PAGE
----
* Italy 30-year yields drop to fresh record low of 1.60%
* Spain, Portugal 10-year yields drop below 0.20%
* Bund-Treasury spread widens as U.S. powers ahead
* Euro zone periphery govt bond yields tmsnrt.rs/2ii2Bqr
LONDON, Oct 12 (Reuters) – Southern European government bond yields are hovering near record lows as investors anticipate a fresh round of European Central Bank stimulus to help jumpstart an economy that has had a bumpy recovery from the depths of the COVID-19 crisis.
Italian 30-year government bond yields hit a new record low on Monday while Spanish and Portuguese borrowing costs were also hovering around one-year lows, with their 10-year yields heading back towards zero.
This reflects a slower-than-expected economic recovery in Europe and remarks from key policymakers that suggest the need for further monetary and fiscal stimulus, analysts said.
“The main reason is the ever rising probability of ECB support, especially an extension of quantitative easing,” said ING rates strategist Antoine Bouvet. “Recent remarks by (ECB chief economist) Philip Lane and (ECB executive board member) Isabel Schnabel does suggest this is an environment for duration and spreads,” he added.
Indeed, the long end of Italian and Spanish bond curves have been particular performers, with Italian 30-year yields dropping seven basis points on Friday alone to 1.60% and down about 40 basis points over the past month.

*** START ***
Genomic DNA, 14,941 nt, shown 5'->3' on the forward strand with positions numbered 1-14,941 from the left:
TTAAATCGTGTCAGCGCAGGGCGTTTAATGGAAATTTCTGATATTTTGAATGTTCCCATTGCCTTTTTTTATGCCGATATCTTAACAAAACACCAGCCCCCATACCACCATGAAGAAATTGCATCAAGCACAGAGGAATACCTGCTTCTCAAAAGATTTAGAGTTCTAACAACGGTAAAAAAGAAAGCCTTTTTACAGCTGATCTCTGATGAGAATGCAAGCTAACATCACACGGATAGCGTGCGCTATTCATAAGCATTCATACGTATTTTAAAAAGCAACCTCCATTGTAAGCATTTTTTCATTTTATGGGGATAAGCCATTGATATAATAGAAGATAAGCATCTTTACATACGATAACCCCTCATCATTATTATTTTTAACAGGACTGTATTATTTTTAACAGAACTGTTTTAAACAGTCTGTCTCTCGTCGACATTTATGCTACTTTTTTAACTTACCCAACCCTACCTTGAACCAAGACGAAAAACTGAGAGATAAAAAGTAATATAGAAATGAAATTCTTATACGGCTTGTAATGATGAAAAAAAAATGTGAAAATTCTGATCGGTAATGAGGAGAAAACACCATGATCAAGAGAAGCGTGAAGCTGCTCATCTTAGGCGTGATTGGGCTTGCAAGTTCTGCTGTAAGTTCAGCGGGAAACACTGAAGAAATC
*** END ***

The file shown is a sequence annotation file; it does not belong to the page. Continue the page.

It hit a new record low of 1.598% on Monday.
Benchmark 10-year yields for Spain and Portugal are at 0.17% and 0.18% respectively, with analysts refusing to rule out a first-time dip into negative territory for this debt.
Pictet Asset Management chief economist Frederic Ducrozet pointed out that the ECB’s Lane used the word “uncertainty” 11 times and the word “fiscal” 16 times in a recent Wall Street Journal interview.
“That’s all you need to know about the ECB’s outlook right now,” he said on Twitter.
Meanwhile, the economic divergence with the United States continues apace, and bond markets are reflecting this.
The spread between German Bund yields and their U.S. Treasury counterparts is at its widest since March on 132 basis points.
“The U.S. has been doing a lot better economically in this recession than Europe, but there is a lot of hard data this week that should give us a better picture,” said Bouvet of ING.
It will take awhile for the effects of the upcoming presidential election and mooted fiscal package to make themselves clear, he added.
Later this week, there’s bond auctions from Italy, the Netherlands, Germany, Portugal, France and Spain in a busy week for debt supply.
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